It was a very sad moment for us. Brother Saul was a young man, full of promise, and he was a very gifted and beloved member of the community. He was going to be ordained a deacon in a few months and was going to go on to work with our friars in Cuba. I know he was looking forward to this missionary assignment, but God called him home. I keep thinking it was a lot like our losing Father Dan Kennedy here in the Archdiocese of Boston.
There were many hundreds of people who came to the wake all day at the monastery on Friday. The following day, Saturday, we had the funeral Mass at Sacred Heart Shrine. Our provincial is in Papua New Guinea, so I was asked to celebrate the funeral Mass. It was standing-room-only with so many religious men and women and people from the whole community gathered to bid him farewell. Though his father died many years ago in an accident, his mother, sisters, and grandmother all live in the Washington area and were there with us. Of course, it was a terrible blow for the family as well as for his religious family and his Capuchin brothers who had such a great affection and respect for him.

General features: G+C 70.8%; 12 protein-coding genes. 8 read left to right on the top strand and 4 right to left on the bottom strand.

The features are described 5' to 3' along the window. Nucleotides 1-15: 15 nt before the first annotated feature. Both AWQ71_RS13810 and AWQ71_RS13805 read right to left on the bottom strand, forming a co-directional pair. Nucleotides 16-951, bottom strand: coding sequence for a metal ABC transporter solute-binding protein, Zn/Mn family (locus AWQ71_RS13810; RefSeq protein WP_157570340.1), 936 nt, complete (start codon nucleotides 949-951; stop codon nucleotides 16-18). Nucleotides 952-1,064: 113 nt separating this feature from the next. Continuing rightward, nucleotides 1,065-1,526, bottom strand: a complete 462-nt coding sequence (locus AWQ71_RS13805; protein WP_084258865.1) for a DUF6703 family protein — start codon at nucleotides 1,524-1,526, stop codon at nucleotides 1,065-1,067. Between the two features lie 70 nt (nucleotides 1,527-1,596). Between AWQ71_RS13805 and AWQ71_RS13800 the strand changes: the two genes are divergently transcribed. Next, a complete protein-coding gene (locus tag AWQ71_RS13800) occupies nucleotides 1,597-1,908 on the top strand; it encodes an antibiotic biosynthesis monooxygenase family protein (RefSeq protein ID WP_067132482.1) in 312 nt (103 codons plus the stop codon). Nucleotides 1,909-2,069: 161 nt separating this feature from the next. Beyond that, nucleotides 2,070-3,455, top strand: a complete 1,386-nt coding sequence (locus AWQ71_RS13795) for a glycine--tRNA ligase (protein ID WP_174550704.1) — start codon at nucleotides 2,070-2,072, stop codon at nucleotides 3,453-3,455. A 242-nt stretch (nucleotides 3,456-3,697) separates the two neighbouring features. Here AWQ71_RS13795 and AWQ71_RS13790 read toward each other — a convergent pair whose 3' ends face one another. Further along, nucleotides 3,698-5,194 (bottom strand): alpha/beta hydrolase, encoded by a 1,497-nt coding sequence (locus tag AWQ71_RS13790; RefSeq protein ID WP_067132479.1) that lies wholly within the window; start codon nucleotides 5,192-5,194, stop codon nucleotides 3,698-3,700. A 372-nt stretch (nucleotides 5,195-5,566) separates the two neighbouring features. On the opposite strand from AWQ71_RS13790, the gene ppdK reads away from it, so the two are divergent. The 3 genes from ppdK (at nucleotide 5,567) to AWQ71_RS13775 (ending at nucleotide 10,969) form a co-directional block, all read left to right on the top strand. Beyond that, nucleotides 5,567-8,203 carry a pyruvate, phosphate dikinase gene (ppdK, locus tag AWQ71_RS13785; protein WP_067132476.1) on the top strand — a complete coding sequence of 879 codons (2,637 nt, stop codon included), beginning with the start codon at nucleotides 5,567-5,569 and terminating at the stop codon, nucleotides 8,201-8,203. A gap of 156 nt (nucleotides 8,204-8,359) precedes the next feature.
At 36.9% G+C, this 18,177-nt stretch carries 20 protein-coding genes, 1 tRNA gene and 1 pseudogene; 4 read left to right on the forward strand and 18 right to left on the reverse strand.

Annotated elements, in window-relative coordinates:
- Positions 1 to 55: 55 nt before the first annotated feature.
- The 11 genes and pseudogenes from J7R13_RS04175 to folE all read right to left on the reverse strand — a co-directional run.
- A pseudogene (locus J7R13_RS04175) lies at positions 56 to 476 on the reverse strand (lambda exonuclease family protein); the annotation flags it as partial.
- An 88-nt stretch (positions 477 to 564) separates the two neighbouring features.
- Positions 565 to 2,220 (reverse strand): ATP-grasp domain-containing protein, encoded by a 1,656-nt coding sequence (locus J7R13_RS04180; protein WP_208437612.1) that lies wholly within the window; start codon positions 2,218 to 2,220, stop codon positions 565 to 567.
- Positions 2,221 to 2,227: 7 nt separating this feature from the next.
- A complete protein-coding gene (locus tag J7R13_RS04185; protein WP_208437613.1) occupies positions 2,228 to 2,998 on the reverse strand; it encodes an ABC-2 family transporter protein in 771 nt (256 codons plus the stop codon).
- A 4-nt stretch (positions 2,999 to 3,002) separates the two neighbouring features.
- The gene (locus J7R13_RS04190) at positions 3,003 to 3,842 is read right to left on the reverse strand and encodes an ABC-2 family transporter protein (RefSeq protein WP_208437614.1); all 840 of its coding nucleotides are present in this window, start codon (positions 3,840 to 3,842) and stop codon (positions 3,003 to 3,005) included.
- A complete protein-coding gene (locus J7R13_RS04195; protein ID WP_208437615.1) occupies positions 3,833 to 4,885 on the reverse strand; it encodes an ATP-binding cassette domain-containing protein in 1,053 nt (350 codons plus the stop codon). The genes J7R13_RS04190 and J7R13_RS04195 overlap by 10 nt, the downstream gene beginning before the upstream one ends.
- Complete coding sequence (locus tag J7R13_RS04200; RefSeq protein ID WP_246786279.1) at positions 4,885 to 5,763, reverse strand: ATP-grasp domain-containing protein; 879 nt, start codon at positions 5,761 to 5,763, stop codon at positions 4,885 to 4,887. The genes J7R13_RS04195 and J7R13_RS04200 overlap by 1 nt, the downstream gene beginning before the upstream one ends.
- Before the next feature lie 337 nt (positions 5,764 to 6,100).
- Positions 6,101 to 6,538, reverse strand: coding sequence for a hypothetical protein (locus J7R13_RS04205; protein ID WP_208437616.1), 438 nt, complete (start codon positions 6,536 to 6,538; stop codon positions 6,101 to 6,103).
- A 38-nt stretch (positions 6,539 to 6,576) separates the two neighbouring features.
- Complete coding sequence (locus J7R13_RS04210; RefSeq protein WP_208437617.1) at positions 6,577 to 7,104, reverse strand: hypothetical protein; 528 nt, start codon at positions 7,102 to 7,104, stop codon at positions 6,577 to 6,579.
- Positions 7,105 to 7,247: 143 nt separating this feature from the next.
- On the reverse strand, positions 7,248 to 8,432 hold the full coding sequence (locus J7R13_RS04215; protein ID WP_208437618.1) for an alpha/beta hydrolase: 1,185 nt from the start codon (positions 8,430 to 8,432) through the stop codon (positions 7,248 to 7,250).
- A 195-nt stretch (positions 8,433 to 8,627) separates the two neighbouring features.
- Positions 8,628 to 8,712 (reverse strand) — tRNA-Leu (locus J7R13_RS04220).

Since I was already in Washington, I had a chance to attend the luncheon following the commencement of the Catholic University of America which also took place on Saturday morning.
I particularly wanted to congratulate Maria Hamm who has been a prominent leader in the pro-life movement and was given an honorary doctorate at the commencement. Her family was very involved with me in my ministry at the Centro Católico, so I have known her for many, many years.